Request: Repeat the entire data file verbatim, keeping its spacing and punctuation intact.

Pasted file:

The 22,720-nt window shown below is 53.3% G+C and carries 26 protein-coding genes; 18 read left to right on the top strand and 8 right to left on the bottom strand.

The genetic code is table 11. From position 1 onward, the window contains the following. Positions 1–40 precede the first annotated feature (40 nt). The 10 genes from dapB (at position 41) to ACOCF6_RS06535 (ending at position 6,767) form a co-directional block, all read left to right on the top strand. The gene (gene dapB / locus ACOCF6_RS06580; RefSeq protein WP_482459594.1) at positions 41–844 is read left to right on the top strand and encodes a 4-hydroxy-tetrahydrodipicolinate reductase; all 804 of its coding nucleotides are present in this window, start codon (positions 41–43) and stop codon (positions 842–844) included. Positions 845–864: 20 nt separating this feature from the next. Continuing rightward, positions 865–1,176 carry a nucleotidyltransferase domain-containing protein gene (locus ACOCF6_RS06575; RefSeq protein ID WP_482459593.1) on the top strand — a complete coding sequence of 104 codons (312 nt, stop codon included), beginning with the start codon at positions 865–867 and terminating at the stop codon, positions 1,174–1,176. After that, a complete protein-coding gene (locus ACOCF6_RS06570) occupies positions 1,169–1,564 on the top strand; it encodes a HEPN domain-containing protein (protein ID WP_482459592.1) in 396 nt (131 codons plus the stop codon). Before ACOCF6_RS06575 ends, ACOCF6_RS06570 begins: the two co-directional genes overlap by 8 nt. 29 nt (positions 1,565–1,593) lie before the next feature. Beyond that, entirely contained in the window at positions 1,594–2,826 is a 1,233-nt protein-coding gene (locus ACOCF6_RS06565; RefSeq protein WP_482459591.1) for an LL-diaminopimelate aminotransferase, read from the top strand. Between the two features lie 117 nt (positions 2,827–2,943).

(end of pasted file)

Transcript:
The 22,720-nt window shown below is 53.3% G+C and carries 26 protein-coding genes; 18 read left to right on the top strand and 8 right to left on the bottom strand.

The genetic code is table 11. From position 1 onward, the window contains the following. Positions 1–40 precede the first annotated feature (40 nt). The 10 genes from dapB (at position 41) to ACOCF6_RS06535 (ending at position 6,767) form a co-directional block, all read left to right on the top strand. The gene (gene dapB / locus ACOCF6_RS06580; RefSeq protein WP_482459594.1) at positions 41–844 is read left to right on the top strand and encodes a 4-hydroxy-tetrahydrodipicolinate reductase; all 804 of its coding nucleotides are present in this window, start codon (positions 41–43) and stop codon (positions 842–844) included. Positions 845–864: 20 nt separating this feature from the next. Continuing rightward, positions 865–1,176 carry a nucleotidyltransferase domain-containing protein gene (locus ACOCF6_RS06575; RefSeq protein ID WP_482459593.1) on the top strand — a complete coding sequence of 104 codons (312 nt, stop codon included), beginning with the start codon at positions 865–867 and terminating at the stop codon, positions 1,174–1,176. After that, a complete protein-coding gene (locus ACOCF6_RS06570) occupies positions 1,169–1,564 on the top strand; it encodes a HEPN domain-containing protein (protein ID WP_482459592.1) in 396 nt (131 codons plus the stop codon). Before ACOCF6_RS06575 ends, ACOCF6_RS06570 begins: the two co-directional genes overlap by 8 nt. 29 nt (positions 1,565–1,593) lie before the next feature. Beyond that, entirely contained in the window at positions 1,594–2,826 is a 1,233-nt protein-coding gene (locus ACOCF6_RS06565; RefSeq protein WP_482459591.1) for an LL-diaminopimelate aminotransferase, read from the top strand. Between the two features lie 117 nt (positions 2,827–2,943).